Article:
Drupal 7 uses InnoDB tables. InnoDB provides many benefits, but can cause some unexpected headaches. One headache for me is that, by default, MySQL tells InnoDB to create one file on your system, called
ibdata1, to hold ALL the data from EVERY InnoDB table you have on your MySQL server. This file never shrinks in size; it only expands to contain new data. If you delete something from MySQL or drop a table, the space that table was using is reallocated for other new data. This isn't a bad thing, especially for those who have a lot of drive space, and not many databases that are altered or dropped quite frequently.
I develop a lot of sites on my little MacBook Air (with a 128GB SSD), so I often download database snapshots from live and testing environments, empty out the tables on my local environment, then import the database dumps. Can you spot the problem here?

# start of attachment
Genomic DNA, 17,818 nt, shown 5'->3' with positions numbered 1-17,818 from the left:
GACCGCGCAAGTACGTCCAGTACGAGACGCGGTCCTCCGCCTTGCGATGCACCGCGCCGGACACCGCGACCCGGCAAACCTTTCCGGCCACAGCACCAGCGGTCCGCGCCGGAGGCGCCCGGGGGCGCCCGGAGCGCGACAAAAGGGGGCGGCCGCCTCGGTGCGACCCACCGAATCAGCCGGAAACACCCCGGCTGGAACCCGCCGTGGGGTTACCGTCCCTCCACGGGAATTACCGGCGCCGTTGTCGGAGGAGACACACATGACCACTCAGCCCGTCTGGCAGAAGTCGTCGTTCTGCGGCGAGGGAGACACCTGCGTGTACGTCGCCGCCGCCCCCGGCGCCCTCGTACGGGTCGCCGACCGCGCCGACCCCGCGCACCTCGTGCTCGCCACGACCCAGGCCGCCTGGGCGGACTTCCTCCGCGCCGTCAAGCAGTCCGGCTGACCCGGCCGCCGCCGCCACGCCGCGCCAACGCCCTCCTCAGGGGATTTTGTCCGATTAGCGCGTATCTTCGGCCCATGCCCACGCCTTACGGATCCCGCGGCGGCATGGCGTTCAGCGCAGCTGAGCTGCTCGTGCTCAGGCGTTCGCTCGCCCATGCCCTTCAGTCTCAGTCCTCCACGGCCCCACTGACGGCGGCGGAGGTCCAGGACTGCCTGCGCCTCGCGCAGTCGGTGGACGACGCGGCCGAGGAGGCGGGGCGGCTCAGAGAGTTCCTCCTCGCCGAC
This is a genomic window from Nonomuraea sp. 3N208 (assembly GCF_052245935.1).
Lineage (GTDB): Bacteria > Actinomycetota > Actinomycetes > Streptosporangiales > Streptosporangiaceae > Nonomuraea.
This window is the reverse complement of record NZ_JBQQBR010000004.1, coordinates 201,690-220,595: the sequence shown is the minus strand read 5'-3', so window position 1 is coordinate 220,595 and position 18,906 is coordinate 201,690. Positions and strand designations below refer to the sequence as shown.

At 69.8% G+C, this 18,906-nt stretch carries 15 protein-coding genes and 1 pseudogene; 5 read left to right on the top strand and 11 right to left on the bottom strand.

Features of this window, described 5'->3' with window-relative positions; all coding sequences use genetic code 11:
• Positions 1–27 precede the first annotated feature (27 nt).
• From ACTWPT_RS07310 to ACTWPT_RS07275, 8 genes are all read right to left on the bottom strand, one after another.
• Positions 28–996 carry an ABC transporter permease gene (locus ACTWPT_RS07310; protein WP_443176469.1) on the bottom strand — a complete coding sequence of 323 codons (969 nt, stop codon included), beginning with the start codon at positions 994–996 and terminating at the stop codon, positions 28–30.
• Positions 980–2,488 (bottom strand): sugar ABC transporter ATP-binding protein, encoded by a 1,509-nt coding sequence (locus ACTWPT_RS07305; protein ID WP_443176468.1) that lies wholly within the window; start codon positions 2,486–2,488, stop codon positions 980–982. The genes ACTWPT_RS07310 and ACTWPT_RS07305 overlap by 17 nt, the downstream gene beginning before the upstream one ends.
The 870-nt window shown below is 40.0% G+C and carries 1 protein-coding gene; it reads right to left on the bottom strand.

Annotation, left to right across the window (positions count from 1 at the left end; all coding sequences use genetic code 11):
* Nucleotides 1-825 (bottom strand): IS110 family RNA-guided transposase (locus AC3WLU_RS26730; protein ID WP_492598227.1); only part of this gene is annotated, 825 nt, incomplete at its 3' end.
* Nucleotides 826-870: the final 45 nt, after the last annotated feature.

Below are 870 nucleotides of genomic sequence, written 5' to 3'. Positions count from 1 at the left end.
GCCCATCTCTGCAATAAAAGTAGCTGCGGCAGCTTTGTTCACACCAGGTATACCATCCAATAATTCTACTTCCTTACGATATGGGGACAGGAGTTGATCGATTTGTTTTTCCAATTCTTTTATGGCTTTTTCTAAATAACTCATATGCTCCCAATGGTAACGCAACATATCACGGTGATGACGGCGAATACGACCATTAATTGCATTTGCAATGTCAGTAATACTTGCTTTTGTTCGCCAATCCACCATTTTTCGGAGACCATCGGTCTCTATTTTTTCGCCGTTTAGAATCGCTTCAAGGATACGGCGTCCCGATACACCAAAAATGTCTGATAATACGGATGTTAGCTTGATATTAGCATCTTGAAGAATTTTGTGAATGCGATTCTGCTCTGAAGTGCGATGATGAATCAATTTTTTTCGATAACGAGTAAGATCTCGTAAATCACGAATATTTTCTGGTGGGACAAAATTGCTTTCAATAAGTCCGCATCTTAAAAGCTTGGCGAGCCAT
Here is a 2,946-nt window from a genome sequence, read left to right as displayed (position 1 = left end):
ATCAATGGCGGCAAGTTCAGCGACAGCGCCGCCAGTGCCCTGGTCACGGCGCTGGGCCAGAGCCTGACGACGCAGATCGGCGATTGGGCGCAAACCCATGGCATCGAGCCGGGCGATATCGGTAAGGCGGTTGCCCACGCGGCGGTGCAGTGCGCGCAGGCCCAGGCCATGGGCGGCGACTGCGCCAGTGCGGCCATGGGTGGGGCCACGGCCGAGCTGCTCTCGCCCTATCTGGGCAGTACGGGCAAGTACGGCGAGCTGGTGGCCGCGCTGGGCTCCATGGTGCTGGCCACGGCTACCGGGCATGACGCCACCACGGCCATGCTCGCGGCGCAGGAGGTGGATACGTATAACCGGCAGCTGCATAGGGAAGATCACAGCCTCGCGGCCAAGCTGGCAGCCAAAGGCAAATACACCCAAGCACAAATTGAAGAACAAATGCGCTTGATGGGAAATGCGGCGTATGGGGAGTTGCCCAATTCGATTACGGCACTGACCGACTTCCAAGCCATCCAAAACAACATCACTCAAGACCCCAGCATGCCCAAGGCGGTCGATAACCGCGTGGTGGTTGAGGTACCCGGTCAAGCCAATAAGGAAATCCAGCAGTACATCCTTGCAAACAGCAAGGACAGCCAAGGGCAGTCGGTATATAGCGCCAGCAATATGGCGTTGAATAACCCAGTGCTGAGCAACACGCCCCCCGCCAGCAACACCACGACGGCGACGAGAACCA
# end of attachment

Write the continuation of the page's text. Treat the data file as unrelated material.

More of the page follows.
Using Daisy Disk I just noticed that my
ibdata1 file had grown to more than 10 GB, and my Air's drive only had about 5 GB free space!
So, after reading through MySQL's InnoDB Engine documentation and this answer on Stack Overflow, I found that it's not too hard to change MySQL to keep data tables in their own files, and delete the files after the tables are deleted (thus saving me a ton of space). It just takes a little time and annoyance.
Here's how to do it, roughly: